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What causes variations in Earth's orientation?

There are various factors which cause the orientation of the Earth to change with time. Polar motion is caused, in part, by large scale movements of water and changes in the atmospheric angular momentum. For example, the yearly melting of snow and ice in northern Spring contributes to the annual term of polar motion. It is also thought that large earthquakes and the embayment of water by dams and reservoirs might affect polar motion, but this has yet to be quantitatively demonstrated.

The secular variation of the rotational speed seen by the apparently linear increase in the length of the day is due chiefly to tidal friction. The Moon raises tides in the ocean diminishing the speed of rotation. This effect causes a slowing of the Earth's rotational speed resulting in a lengthening of the day by about 0.0015 to 0.0020 seconds per day per century.

The irregular changes in speed appear to be the result of random accelerations, but may be correlated with physical processes occurring on or within the Earth. These cause the length of the day to vary by as much as 0.001 to 0.002 seconds. Irregular changes consist of "decade fluctuations" with characteristic periods of five to fifteen years as well as variations which occur at shorter time scales. The decade fluctuations are related apparently to processes occurring deep within the Earth. The higher frequency variations with periods less than two years are now known to be related largely to the changes in the total angular momentum of the atmosphere.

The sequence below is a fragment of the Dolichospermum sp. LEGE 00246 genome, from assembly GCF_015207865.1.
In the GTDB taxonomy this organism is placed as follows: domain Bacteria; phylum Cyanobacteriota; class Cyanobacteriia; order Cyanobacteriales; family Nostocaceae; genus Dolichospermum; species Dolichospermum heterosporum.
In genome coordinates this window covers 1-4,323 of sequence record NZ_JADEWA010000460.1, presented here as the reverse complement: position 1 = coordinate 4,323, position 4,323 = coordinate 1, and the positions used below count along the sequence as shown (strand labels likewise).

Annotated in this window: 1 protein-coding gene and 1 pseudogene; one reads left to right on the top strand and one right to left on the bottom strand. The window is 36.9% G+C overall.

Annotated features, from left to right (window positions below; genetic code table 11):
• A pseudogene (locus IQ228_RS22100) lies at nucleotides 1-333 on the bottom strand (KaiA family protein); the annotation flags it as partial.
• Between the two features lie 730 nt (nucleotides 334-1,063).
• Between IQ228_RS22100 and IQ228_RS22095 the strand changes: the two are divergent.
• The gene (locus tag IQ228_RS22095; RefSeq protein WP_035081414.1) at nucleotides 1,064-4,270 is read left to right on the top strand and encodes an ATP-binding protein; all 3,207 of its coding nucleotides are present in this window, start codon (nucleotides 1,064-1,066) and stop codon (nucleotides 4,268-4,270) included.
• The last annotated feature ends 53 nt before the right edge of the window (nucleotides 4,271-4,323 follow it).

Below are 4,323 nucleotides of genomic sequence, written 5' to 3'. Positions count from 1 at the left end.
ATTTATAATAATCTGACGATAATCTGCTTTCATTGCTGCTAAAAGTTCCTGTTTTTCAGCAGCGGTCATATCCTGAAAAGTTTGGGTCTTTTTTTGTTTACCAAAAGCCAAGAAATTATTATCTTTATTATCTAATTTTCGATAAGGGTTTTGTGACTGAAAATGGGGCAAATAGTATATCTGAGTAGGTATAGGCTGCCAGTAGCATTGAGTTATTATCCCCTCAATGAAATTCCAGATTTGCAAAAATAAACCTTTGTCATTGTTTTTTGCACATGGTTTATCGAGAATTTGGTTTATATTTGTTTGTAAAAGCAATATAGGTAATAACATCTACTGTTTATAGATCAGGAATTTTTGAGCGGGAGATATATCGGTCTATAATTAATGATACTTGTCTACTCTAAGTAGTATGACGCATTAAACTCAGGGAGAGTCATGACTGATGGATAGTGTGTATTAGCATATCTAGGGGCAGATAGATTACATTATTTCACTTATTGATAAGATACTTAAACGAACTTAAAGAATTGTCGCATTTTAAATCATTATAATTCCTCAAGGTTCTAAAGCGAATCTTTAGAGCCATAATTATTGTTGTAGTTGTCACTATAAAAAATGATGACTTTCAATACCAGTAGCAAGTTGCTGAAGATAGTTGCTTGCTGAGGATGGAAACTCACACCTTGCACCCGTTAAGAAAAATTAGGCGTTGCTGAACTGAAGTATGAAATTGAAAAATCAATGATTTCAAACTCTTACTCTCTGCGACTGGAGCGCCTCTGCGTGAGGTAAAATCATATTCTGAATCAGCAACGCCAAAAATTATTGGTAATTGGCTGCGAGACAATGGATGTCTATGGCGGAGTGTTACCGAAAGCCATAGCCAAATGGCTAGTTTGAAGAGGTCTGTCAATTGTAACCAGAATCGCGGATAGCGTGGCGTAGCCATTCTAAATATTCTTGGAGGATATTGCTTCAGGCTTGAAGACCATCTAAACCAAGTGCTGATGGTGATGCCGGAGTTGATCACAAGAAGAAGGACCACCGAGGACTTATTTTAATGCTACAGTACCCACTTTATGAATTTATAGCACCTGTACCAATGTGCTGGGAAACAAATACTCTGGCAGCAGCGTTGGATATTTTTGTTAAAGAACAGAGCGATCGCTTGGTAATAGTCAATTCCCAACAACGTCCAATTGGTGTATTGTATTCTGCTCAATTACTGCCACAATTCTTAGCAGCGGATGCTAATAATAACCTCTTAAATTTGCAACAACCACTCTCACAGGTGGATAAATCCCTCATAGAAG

Periodic variations are associated with periodically repeatable physical processes affecting the Earth. Tides raised in the solid Earth by the Moon and the Sun produce variations in the length of the day with a total amplitude on the order of 0.001 seconds and with individual periods of 18.6 years, 1 year, 1/2 year, 27.55 days, 13.66 days and others. A standard model including 62 periodic components, can be employed to correct the observations for tidal effects.

The rotational speed of the Earth remains essentially unpredictable in nature due to incompletely understood variations. Because of this, astronomical observations continue to be made regularly with increasing accuracy, and the resulting data are the subject of continuing research in the field.

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